Damascus invites chemical weapons watchdog to investigate
France says it will take action if 'red line' on chemical arms is crossed by Syria
France said it would take action against the government of Syrian President Bashar Al Assad if evidence emerges that it was responsible for a chemical attack on a rebel-held town in Eastern Ghouta.
"If the red line has been crossed, there will be a response," government spokesman Benjamin Griveaux said.
He said that intelligence shared by President Emmanuel Macron and his American counterpart, President Donald Trump, "in theory confirms the use of chemical weapons”.
Syria said on Tuesday that it has invited an international chemical weapons watchdog to send a fact-finding mission into the country to investigate the suspected poison gas attack.
The Foreign Ministry said Syria will help the Organization for the Prohibition of Chemical Weapons to investigate the alleged attack, which opposition activists say killed 40 people over the weekend.
Also on Tuesday the White House announced the cancellation of Mr Trump's first trip to Latin America, scheduled for later this week, saying he wants to "oversee the American response to Syria."
The US, backed by Britain and France, has said it was ready to act with or without support from the United Nations, where the Security Council was to vote on Tuesday on rival US and Russian proposals to investigate chemical attacks in Syria.
Mr Trump met his cabinet and then dined with a senior general on Monday, telling reporters: “We have a lot of options militarily and we’ll be letting you know pretty soon … probably after the fact”.
Rescuers and medics in Douma said that at least 48 people were killed after a suspected poison gas attack in the last rebel-held pocket of Syria.
The UN voiced alarm on Tuesday at “spiralling new displacement” from Eastern Ghouta after more than 133,000 people were estimated to have fled in four weeks, and where UN aid agencies still do not have access.
“We are aware of screening taking place as civilians are leaving Eastern Ghouta, but as you know we are not part of current evacuation deals or its implementation," said Andrej Mahecic, spokesman of the UN refugee agency UNHCR.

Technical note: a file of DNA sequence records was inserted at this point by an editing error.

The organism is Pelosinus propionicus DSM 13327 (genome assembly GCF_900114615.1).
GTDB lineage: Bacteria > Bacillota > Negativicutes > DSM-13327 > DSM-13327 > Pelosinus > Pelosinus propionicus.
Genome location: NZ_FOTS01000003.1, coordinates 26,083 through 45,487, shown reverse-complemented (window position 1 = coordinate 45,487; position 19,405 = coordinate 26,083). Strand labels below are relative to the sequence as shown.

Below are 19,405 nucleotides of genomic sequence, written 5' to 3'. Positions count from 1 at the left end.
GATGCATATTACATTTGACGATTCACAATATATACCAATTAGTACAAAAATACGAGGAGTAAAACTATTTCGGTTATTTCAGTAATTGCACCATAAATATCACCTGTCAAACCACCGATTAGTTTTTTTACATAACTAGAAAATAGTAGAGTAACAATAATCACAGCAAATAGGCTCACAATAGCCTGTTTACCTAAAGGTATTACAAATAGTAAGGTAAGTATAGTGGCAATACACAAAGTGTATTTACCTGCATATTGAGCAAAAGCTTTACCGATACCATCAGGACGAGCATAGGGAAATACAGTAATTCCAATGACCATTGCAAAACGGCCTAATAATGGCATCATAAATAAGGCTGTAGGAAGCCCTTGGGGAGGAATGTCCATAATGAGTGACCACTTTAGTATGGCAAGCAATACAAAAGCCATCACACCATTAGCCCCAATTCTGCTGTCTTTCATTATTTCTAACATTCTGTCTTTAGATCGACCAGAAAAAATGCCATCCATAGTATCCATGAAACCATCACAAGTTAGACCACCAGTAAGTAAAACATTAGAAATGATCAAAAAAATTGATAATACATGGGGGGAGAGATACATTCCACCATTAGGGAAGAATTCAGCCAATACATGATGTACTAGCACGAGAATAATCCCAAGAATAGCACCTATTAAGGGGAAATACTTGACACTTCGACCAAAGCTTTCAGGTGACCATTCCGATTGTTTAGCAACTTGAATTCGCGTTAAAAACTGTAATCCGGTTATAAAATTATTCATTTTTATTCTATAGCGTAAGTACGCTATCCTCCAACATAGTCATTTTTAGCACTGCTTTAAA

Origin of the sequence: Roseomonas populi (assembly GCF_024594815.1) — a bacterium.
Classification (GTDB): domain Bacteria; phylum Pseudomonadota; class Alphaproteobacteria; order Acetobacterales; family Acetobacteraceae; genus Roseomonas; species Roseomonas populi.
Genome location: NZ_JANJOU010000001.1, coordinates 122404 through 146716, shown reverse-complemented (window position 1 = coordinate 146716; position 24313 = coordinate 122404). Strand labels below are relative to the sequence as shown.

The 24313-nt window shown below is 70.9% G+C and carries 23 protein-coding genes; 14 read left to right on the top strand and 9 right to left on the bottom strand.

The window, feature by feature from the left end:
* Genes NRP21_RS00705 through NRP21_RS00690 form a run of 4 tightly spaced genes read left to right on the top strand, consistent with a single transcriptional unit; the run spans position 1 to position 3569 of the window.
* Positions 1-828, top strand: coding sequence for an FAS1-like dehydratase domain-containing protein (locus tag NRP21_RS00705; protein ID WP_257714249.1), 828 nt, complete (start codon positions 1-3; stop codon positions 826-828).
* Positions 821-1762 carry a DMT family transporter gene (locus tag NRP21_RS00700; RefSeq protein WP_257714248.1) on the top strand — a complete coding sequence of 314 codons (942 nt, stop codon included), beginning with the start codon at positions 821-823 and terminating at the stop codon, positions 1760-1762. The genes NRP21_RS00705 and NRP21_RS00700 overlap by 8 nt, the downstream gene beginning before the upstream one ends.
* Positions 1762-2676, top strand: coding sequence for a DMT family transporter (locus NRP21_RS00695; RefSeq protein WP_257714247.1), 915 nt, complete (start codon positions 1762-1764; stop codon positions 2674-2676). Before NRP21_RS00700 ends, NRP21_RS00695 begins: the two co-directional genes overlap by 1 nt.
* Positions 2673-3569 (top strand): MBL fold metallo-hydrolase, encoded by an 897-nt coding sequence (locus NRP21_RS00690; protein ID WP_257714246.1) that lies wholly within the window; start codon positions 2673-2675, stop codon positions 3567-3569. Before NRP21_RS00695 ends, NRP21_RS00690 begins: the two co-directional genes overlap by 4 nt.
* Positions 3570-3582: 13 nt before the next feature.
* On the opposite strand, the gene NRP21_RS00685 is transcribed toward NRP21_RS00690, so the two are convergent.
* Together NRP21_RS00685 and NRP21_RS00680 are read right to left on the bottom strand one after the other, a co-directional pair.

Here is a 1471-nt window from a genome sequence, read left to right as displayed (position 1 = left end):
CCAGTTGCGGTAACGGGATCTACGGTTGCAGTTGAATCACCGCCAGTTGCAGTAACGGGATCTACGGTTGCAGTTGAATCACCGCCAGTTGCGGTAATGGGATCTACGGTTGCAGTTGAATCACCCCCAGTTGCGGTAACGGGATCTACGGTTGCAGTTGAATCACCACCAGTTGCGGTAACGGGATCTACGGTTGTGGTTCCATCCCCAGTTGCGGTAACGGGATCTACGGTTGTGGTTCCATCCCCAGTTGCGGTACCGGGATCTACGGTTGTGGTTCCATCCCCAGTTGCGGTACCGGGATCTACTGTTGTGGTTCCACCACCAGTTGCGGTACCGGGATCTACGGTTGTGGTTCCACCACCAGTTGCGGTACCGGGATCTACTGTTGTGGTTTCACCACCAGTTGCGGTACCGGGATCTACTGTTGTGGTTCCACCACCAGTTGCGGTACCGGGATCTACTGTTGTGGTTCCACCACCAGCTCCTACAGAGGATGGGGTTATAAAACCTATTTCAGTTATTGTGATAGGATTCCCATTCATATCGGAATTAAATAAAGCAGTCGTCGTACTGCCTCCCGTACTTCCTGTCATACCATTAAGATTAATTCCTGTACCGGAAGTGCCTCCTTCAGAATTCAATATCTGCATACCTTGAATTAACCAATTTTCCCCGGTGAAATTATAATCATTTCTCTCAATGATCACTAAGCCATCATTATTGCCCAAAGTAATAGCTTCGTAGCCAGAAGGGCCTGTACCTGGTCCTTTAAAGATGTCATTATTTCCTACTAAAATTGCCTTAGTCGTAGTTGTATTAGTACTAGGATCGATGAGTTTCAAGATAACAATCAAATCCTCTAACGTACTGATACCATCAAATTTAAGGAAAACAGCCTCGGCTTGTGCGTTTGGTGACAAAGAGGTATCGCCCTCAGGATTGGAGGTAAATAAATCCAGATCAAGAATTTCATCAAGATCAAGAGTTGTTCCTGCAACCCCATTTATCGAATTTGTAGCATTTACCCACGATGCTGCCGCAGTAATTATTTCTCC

The Kremlin on Tuesday accused Washington of refusing to face up to reality over the alleged chemical attack.
"You see the unconstructive position that some countries including the US have taken. They are a priori refusing to face reality," Kremlin spokesman Dmitry Peskov said.
He said that "none of them is talking about the need for an unbiased investigation" and said that this limited the diplomatic options for Russia, but that it would continue "active work on the diplomatic front”.
Meanwhile, a huge blast tore through a multi-story building in the rebel-held city of Idlib, in northern Syria.
The cause of the explosion was not apparent, but the Britain-based Syrian Observatory for Human Rights said 13 people were killed and another 80 injured.
The Organisation for the Prohibition of Chemical Weapons said it was investigating the Douma attack allegations, but that so far only a "preliminary analysis" had taken place.
Syrian regime forces have carried out an offensive against Ghouta since February 18 that has killed more than 1,700 civilians and cornered rebels in their last holdout of Douma.
After capturing most of Ghouta, Syria and Russia secured two negotiated withdrawals last month that allowed 46,000 rebels and civilians to leave.
Following fraught negotiations and a government bombing campaign, state media on Sunday announced a deal for Jaish Al Islam to leave Douma within 48 hours and release hostages.
A group of detainees arrived in Damascus overnight Monday into Tuesday after being freed by Jaish Al Islam, state news agency Sana said.
In a parallel operation, 65 buses carrying fighters and civilians left the outskirts of Ghouta and headed to northern Syria, according to the Syrian Observatory for Human Rights.